Boeing Knew of Dreamliner Battery Woes Before Fire
ANA, JAL had to replace them multiple times
By Rob Quinn, Newser Staff
Posted Jan 30, 2013 4:51 AM CST
An All Nippon Airways' Boeing 787 parks on the tarmac off at Haneda Airport in Tokyo.    (AP Photo/Koji Sasahara, File)

(Newser) – Boeing knew it had a big problem with the lithium-ion batteries in its 787 Dreamliners well before a fire prompted safety inquiries and the worldwide grounding of its prize aircraft, the New York Times reports. Officials at All Nippon Airways, which has the world's largest fleet of 787s, say they had to replace 10 of the batteries in the months before the fire after they failed to charge properly or failed to connect with the electrical system.

The airline told Boeing about the problem but was not required to inform regulators because the battery trouble did not affect flights or present a safety problem. Japan Airlines says it had similar problems and National Transportation Safety Board investigators have now asked Boeing to provide a full operating history of the batteries, the AP reports. The Dreamliner remains grounded while regulators around the world investigate the problem.

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Showing 3 of 16 comments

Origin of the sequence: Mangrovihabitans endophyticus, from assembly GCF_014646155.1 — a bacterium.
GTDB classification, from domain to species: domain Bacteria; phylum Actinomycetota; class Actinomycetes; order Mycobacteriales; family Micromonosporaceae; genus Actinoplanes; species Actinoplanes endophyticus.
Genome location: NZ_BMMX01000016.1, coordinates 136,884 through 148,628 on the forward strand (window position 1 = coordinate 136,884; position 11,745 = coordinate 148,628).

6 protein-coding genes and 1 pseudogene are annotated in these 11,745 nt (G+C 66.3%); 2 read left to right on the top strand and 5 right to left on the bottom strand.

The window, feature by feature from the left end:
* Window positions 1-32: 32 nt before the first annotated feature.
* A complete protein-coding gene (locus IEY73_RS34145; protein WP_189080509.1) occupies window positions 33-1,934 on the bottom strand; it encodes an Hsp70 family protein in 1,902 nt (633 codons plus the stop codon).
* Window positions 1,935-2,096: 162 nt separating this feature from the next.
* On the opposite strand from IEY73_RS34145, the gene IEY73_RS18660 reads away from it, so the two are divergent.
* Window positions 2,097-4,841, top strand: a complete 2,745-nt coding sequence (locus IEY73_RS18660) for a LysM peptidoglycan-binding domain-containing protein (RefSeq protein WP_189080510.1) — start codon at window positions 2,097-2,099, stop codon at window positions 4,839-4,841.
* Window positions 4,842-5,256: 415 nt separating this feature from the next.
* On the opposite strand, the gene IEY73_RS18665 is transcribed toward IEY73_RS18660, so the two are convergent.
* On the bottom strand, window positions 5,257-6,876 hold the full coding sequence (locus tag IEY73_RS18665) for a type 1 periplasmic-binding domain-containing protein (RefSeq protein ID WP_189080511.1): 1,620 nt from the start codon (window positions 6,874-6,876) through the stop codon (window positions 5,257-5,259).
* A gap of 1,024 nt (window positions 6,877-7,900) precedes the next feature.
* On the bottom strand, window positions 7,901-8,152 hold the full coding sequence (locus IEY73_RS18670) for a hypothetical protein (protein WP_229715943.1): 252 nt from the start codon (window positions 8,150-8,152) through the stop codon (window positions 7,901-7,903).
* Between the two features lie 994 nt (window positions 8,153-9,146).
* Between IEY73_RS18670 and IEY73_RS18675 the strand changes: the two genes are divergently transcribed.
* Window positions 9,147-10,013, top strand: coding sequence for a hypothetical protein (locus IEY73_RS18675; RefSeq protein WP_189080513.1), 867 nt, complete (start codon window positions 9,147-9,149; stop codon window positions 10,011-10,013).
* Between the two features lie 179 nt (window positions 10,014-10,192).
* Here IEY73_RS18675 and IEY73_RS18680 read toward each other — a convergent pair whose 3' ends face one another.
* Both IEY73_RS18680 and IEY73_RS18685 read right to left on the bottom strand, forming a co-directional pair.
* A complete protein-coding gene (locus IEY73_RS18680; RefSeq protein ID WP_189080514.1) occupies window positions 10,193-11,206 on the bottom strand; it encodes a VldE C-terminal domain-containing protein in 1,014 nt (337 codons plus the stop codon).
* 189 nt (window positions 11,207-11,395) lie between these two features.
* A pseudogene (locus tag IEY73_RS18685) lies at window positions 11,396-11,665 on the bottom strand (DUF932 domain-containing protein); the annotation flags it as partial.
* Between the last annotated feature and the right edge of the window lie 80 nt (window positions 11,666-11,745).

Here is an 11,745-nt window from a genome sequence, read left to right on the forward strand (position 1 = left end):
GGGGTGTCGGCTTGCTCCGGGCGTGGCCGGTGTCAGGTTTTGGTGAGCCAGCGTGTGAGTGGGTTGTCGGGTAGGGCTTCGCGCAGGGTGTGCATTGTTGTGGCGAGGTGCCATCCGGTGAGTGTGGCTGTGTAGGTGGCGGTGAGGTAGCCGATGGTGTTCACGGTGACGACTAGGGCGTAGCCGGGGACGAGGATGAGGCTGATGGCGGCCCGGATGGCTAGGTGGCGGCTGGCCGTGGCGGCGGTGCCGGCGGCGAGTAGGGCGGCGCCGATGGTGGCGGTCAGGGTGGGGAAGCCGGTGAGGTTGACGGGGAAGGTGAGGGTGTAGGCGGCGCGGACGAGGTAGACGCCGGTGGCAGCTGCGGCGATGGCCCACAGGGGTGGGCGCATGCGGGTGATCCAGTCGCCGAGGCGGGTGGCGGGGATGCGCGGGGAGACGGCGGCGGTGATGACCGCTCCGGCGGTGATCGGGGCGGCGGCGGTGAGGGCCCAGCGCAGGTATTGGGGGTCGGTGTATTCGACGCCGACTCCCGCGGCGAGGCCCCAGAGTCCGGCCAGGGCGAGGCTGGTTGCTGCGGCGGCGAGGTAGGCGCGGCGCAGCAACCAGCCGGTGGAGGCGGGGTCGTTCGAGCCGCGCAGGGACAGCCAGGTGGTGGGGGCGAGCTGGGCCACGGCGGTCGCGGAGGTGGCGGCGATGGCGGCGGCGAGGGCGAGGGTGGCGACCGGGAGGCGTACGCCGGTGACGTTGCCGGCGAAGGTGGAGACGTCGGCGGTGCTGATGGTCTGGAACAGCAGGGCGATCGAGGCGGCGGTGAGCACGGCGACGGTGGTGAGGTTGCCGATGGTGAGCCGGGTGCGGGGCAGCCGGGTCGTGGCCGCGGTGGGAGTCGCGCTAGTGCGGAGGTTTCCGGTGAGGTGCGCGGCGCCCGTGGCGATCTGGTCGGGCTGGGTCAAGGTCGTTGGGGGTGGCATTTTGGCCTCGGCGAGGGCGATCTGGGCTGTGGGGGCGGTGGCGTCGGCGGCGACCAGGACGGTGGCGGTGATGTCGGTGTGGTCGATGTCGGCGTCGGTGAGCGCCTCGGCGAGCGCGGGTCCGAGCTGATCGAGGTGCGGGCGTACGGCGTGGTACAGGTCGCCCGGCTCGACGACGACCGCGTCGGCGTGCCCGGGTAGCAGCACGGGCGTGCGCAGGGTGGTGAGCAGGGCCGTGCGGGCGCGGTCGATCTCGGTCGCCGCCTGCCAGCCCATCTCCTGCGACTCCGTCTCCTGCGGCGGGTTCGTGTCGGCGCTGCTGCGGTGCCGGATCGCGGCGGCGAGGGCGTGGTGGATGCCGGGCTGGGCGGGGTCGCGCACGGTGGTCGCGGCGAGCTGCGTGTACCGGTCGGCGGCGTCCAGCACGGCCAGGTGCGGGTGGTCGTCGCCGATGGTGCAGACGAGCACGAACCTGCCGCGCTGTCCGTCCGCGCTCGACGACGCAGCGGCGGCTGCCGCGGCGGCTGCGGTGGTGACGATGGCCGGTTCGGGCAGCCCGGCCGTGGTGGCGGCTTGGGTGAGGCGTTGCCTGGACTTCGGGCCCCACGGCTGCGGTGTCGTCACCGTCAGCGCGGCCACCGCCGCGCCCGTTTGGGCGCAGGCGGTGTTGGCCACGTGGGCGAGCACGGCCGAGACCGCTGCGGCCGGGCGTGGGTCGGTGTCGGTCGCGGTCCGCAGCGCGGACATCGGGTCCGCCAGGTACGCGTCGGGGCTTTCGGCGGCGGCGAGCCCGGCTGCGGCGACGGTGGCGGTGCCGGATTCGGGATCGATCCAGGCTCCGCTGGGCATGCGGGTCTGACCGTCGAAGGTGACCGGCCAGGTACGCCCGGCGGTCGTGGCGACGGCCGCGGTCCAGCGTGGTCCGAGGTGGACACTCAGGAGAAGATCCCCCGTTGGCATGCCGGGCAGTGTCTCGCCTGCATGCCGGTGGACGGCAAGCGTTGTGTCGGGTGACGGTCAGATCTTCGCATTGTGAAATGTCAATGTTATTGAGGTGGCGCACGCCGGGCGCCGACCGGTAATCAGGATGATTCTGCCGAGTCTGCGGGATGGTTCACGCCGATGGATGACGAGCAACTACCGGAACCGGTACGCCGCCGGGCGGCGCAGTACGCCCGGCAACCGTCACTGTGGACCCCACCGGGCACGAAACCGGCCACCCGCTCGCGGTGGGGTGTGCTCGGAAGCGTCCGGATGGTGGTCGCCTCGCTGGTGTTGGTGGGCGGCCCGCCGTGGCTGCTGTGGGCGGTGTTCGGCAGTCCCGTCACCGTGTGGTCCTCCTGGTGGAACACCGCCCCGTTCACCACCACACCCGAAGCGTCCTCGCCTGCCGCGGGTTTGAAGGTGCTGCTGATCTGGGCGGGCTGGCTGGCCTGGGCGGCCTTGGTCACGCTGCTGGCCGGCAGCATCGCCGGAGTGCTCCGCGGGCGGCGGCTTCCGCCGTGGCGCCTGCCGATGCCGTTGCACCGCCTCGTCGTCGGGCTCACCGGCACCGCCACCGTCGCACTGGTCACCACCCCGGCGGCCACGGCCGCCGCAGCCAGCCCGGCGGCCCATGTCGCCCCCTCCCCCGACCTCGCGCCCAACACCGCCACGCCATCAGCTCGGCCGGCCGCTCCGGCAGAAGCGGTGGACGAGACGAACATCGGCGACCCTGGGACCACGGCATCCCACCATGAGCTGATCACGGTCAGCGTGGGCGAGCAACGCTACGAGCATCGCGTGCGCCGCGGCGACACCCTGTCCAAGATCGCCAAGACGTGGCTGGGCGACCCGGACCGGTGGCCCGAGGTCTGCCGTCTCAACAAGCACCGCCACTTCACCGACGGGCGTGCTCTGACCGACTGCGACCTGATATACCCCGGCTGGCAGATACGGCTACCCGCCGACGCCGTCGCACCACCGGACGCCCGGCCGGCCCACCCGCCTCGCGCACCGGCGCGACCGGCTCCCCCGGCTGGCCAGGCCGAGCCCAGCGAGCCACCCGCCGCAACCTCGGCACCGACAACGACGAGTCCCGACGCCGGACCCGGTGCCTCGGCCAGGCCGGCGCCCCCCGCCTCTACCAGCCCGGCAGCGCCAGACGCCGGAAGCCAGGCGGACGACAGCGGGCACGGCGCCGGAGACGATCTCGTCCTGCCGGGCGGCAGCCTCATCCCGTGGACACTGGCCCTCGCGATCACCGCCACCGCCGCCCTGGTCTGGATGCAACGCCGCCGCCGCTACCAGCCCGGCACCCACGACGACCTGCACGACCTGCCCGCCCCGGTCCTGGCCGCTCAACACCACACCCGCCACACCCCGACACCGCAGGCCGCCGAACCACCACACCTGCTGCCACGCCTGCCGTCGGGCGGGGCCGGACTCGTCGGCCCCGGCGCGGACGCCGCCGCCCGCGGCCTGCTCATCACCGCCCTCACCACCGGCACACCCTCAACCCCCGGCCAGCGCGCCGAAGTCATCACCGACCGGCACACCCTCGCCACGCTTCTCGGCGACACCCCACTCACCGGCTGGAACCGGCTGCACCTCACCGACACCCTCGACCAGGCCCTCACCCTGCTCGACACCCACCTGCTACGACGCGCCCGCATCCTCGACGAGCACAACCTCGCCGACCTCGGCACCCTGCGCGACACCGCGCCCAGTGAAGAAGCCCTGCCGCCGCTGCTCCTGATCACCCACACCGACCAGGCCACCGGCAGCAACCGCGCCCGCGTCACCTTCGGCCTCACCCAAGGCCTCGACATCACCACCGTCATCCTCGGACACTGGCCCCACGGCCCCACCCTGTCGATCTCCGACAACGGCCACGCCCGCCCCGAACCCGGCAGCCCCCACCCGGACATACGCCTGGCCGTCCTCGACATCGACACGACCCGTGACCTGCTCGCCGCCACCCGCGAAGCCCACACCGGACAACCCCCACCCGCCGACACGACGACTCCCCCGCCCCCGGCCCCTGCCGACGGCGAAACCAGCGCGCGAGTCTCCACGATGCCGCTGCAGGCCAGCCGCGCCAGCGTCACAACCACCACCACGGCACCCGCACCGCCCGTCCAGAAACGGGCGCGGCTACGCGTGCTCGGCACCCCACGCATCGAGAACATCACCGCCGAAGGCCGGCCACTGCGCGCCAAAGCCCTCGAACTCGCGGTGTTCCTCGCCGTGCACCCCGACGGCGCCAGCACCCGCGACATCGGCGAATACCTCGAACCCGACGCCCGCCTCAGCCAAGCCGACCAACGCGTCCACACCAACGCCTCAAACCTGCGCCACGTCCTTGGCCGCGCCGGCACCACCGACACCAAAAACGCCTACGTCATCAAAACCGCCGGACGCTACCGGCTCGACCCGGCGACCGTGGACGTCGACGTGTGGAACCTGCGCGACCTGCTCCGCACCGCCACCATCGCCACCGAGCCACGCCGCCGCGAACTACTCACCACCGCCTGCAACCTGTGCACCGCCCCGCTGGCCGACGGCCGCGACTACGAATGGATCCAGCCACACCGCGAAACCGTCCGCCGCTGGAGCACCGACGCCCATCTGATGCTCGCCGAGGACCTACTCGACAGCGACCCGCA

Jan 30, 2013 6:46 PM CST
WHAT? ..... LOOK for the made in America Union label...... The Unions got that giant pay raise and company concessions, and they end up making a plane worse than North Korea? --------- REALLY?
Jan 30, 2013 4:03 PM CST
Seems like they were going to fix this problem after the planes were in the customers possession If this is the case, Boeing is in deep crap.
Jan 30, 2013 9:07 AM CST
Bad decision to use the batteries. The whole design is based on a system that is not sound. Batteries have never worked right from the get go. Over heat , catch fire. The whole plane will have to be redesigned if they scrape the batteries. Which is unlikely. Best thing is to make sure you don't fly in one. Who wants to fly in a plane anyway in which every odor is being scrutinized for burning batteries. Cripes a mighty, all the air controls run off those batteries.